Rand hopes global healthcare initiative will help perception of US

WASHINGTON: One of the US' oldest think tanks is launching an initiative to make healthcare a bigger part of America's foreign policy, wagering that it will make the US more sympathetic to overseas populations.

WASHINGTON: One of the US' oldest think tanks is launching an initiative to make healthcare a bigger part of America's foreign policy, wagering that it will make the US more sympathetic to overseas populations.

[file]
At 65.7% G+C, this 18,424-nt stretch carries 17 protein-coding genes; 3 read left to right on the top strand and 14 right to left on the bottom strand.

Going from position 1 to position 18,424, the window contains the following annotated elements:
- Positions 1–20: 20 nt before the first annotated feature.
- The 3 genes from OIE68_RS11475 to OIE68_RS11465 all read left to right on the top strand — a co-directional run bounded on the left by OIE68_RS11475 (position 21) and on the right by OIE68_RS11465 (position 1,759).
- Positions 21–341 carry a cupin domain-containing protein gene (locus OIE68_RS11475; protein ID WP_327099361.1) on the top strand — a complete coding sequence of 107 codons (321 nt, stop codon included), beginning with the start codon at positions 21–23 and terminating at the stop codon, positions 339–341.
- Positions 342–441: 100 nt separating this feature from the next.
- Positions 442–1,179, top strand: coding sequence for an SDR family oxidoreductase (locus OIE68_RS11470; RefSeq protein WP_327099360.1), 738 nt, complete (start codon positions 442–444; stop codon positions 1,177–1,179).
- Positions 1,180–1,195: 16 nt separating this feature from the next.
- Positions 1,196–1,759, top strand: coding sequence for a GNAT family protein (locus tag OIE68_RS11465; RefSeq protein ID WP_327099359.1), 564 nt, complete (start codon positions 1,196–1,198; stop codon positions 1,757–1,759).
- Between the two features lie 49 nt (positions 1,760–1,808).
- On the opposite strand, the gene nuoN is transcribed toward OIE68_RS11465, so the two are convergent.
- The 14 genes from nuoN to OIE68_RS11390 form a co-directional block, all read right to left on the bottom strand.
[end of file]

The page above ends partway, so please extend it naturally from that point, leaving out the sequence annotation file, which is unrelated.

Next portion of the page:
Rand, formed in 1946, debuted the Center for Domestic and International Health Security on July 19. The center will work with foreign governments, pharmaceutical companies, healthcare providers, and the US government to conduct research on ways that America can help other countries improve their citizens' health. Dr. Kenneth Shine, a 10-year veteran of the National Academy of Sciences, is directing the initiative. "By making improved healthcare a key foreign-policy element, the US can become more accepted and welcomed abroad, said Shine. "It's hard to hate a nation that helps save your life or cure your sick child." Center advocates made their first public appearance in front of the US Advisory Commission of Public Diplomacy on July 19. The commission is a presidentially appointed board that makes suggestions to Congress, the President, and the State Department on how the US can improve public diplomacy. "This innovative center has the opportunity to change public diplomacy for the better, said Harold Pachios, chairman of the commission. "Communicating the mechanisms to achieve quality healthcare around the globe will alleviate the suffering of many, and improve America's image abroad." In addition to concerning itself with America's image, the center hopes to arm physicians and teachers with the tools needed to help US citizens deal with the psychological fallout from terrorist attacks. Training guides will soon be provided to health and day-care professionals through the country.

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